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2018-05-27 8:42 PM

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Subject: Anatomy of a DNF
This is my twelfth year of triathlon with close to 50 finishes under my belt. An iron distance, a couple of halfs and lots of Olympics and Sprints. I have never been particularly competitive and have always been happy and satisfied to finish injury free and with a smile on my face. When I prepared for my iron distance race and the half distance leading up to It I followed a regimented plan. For basically all other races I have simply prepared by engaging in SBR which at this point is interwoven into my DNA My perfect completion record came to a halt last Saturday at the Charlottesville Xterra Olympic Triathlon. I had been aware of the Xterra series for a number of years and since my passion for triathlon has waned of late, this seemed like the perfect endeavor to re-ignite the fire. I have been a mountain biker longer than a triathlete so no problem there and have had experience trail running. This race was in the bag. Another checked box in my now lengthy triathlon resume. Not so fast. I had made a campground reservation for the Friday night before the race. As forecast, it rained incessantly the day before the race. In the pre-race ride the trail was already becoming a sloppy mess. A portent of things to come. The swim was wetsuit legal and in a small natural body of water that certainly did not meet the criteria of a lake. Nonetheless it went well and I felt really good. There was a considerable run to transition but all was well. Now I should point out at this point that I had I finally broke down and purchased a sweet new Trek Fuel EX 8 mountain bike back in February. There was NO way I was going to ride the new steed in this race. The potential of damage or worse yet theft (in transit) was just too great considering the newness and cost of the bike. This decision figured into my ultimate demise. I opted to instead ride my trusty 20 yo. Trek 8000. A solid bike but a hard-ail with side-pull brakes and rubber brake pads that were reduced to shadows of their former selves in lap 2 (read zero stopping power). With about four miles left into the second lap I thought my shoe lace was loose. My mountain biking shoes were only slightly less old than my bike. My laces weren't loose. The sole of my right shoe was coming apart. The plan then became push the bike for the remaining four or so miles with what was left of my shoe. This plan changed when the shoe completely disintegrated. New plan was to push the bike the remainder of the way with one bare foot over eel slick and often rocky terrain. This went on for a while. Under no circumstances did I want to DNF but for the first time ever I wasn't having fun in a race. Despite my intense desire to finish this was not going to happen. With a mile or so to transition I could see a bail out and I took it. I had actually been the last person on the course. I was dejected and a little embarrassed. I licked my wounds and began the three plus hour trip home.There were obviously unforeseen factors that figured prominently in my failure to finish but truthfully I had not given the race the respect it deserved. It was humbling and maybe the very thing I needed to put a fire under my butt. Needless to say I have that race on my radar for next year as well as others in the series. Time to get back on that horse. Yipikaye!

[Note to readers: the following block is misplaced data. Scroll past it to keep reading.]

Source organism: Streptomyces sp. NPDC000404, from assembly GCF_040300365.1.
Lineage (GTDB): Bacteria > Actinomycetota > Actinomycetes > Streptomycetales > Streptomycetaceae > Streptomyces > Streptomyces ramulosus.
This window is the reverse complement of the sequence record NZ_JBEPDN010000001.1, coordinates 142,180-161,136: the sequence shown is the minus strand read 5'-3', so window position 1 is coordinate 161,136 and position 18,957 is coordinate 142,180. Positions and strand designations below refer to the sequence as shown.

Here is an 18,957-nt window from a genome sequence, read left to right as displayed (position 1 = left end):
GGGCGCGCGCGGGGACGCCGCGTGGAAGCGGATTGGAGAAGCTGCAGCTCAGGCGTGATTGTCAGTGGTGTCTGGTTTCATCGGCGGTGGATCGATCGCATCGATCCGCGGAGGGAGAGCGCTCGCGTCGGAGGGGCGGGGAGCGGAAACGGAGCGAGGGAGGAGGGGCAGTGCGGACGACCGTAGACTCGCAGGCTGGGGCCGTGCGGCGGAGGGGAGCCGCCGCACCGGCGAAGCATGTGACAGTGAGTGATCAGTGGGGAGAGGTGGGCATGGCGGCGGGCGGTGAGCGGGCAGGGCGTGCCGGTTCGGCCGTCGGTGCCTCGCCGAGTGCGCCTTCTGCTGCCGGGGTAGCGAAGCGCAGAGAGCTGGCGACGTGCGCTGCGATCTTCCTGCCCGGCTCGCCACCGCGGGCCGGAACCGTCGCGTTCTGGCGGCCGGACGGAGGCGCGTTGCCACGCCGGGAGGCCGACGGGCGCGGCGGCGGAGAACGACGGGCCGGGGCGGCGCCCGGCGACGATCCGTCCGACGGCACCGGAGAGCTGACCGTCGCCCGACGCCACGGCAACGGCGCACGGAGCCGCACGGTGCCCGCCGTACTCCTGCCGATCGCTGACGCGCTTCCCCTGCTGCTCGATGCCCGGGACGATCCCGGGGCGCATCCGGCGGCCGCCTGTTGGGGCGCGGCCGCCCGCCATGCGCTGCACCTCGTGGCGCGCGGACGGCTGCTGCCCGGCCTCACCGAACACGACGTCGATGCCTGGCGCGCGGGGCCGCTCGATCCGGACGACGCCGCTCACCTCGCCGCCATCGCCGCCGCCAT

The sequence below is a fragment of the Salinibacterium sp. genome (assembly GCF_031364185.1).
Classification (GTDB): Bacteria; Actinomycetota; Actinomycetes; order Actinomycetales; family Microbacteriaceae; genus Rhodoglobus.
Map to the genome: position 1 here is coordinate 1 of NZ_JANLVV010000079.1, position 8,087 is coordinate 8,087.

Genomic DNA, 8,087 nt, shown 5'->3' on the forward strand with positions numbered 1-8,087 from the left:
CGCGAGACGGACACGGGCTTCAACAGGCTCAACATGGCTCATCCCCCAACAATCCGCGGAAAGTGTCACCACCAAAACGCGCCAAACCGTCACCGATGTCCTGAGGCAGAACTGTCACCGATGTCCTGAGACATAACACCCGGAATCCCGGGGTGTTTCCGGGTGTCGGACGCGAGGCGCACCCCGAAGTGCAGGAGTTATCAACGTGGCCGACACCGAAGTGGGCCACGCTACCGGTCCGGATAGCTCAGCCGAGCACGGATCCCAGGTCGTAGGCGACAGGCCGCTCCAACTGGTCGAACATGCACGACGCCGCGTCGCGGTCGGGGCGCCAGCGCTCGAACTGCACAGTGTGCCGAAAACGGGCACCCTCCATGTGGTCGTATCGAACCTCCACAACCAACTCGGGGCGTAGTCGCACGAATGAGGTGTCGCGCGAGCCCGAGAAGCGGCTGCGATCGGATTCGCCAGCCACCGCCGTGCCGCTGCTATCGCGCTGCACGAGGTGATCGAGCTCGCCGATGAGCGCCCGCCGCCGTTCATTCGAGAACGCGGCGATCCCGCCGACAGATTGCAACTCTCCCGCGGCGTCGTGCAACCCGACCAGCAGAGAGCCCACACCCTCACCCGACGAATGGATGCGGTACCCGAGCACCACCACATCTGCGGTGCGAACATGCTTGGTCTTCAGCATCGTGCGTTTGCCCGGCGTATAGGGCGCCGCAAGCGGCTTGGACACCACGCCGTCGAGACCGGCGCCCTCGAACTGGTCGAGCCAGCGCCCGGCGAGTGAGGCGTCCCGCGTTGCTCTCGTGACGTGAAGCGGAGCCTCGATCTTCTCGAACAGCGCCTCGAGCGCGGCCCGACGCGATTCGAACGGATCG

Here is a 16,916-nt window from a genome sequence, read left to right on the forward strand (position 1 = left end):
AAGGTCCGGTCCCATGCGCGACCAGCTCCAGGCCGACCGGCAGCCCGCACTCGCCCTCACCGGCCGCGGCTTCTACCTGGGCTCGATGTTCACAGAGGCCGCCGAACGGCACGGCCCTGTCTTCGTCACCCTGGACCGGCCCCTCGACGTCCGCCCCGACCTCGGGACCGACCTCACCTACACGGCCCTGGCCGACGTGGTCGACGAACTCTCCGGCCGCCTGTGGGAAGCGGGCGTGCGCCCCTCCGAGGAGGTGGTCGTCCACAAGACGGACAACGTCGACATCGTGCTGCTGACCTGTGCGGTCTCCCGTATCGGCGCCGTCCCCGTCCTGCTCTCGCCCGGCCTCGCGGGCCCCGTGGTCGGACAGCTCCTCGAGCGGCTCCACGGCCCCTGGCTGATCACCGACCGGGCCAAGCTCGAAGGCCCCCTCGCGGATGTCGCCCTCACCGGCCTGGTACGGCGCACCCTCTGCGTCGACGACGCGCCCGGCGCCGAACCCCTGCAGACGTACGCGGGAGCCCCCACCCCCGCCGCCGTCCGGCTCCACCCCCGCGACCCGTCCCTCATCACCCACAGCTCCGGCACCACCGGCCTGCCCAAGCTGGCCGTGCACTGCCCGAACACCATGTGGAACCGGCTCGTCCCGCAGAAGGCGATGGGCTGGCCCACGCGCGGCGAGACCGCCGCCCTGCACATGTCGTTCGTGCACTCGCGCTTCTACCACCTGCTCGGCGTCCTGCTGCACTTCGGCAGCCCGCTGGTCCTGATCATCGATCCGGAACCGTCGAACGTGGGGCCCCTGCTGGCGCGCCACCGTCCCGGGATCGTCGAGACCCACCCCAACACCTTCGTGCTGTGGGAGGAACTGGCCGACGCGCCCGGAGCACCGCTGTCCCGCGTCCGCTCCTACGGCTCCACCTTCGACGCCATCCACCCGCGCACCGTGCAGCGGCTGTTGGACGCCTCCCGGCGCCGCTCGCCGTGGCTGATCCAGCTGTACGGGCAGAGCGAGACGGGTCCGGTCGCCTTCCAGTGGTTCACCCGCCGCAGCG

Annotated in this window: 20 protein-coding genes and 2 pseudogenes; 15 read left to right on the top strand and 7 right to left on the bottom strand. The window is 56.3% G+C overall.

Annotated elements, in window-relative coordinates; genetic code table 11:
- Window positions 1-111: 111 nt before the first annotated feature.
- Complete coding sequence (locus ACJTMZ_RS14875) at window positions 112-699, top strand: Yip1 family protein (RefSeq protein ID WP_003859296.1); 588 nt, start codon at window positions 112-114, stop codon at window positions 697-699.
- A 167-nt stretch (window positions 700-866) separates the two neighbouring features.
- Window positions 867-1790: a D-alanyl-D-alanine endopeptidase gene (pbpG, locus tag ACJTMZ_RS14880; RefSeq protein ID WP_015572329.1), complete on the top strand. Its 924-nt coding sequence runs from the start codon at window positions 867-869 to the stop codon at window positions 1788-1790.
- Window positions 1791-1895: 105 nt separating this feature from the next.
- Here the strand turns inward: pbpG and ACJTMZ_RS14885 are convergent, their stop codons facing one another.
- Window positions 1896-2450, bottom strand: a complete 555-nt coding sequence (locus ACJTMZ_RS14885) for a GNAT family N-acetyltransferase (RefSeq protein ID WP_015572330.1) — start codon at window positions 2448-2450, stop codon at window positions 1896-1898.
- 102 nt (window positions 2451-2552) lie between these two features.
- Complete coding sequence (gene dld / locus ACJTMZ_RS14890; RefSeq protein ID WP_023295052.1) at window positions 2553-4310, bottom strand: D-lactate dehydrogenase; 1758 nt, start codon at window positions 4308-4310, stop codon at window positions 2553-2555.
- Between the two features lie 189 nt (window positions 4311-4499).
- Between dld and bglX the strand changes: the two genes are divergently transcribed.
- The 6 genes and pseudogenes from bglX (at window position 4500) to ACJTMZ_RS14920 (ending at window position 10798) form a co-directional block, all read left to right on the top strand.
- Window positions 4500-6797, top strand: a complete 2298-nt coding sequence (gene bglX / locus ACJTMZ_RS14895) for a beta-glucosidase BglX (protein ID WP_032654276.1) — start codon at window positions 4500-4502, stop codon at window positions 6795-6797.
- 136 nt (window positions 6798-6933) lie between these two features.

2018-05-27 10:33 PM
in reply to: CBess

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McAlester, Oklahoma
Subject: RE: Anatomy of a DNF

My first Triathlon that I actually trained for I was 2 hours over my predicted finish time.  I had trained for 8 months and was in the best shape of my life, but ran into some challenges in the race like you did with the bike shoe.  My failure got me motivated to improve and I have every year.  It sounds like a lot of things went wrong on this race which should make it easy to improve.  Good luck.

2018-05-29 10:49 AM
in reply to: CBess

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Subject: RE: Anatomy of a DNF
Onward and upward!
2018-05-29 1:20 PM
in reply to: CBess

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Champion
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Placitas, New Mexico
Subject: RE: Anatomy of a DNF

There is no success without the risk of failure.  

I haven't DNF'd but I probably should have.  I have a lot of respect for some of my BT friends who have DNF'd.  

2018-05-29 4:35 PM
in reply to: CBess

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Vancouver (not Canada) Washington (not D.C.)
Subject: RE: Anatomy of a DNF
My first triathlon was an Xterra in Oregon which they quit hosting years ago. It was brutally fun race but equipment choice was crucial. It's funny to see equipment that we paid so much failing because of age. I had the similar thing happen with my ski equipment and I was mad until I realized my skis were 15 years old.

Thanks for posting this race report. I tend to learn more from DNF or similar races than ones where everything went perfectly.
2018-05-29 9:54 PM
in reply to: CBess

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Eugene, Oregon
Subject: RE: Anatomy of a DNF
Sh... happens; sometimes equipment fails or the triathlon gods are in a bad mood. If you've ever read my Worlds race reports, you can see that I seem to be cursed with that particular event. Not a DNF but....not glorious either, through no fault of my own, really. In this case, you did your best to cope and dropped when it became unsafe and impractical for you to continue. No shame in that. Hopefully luck will be more on your side in your next race!


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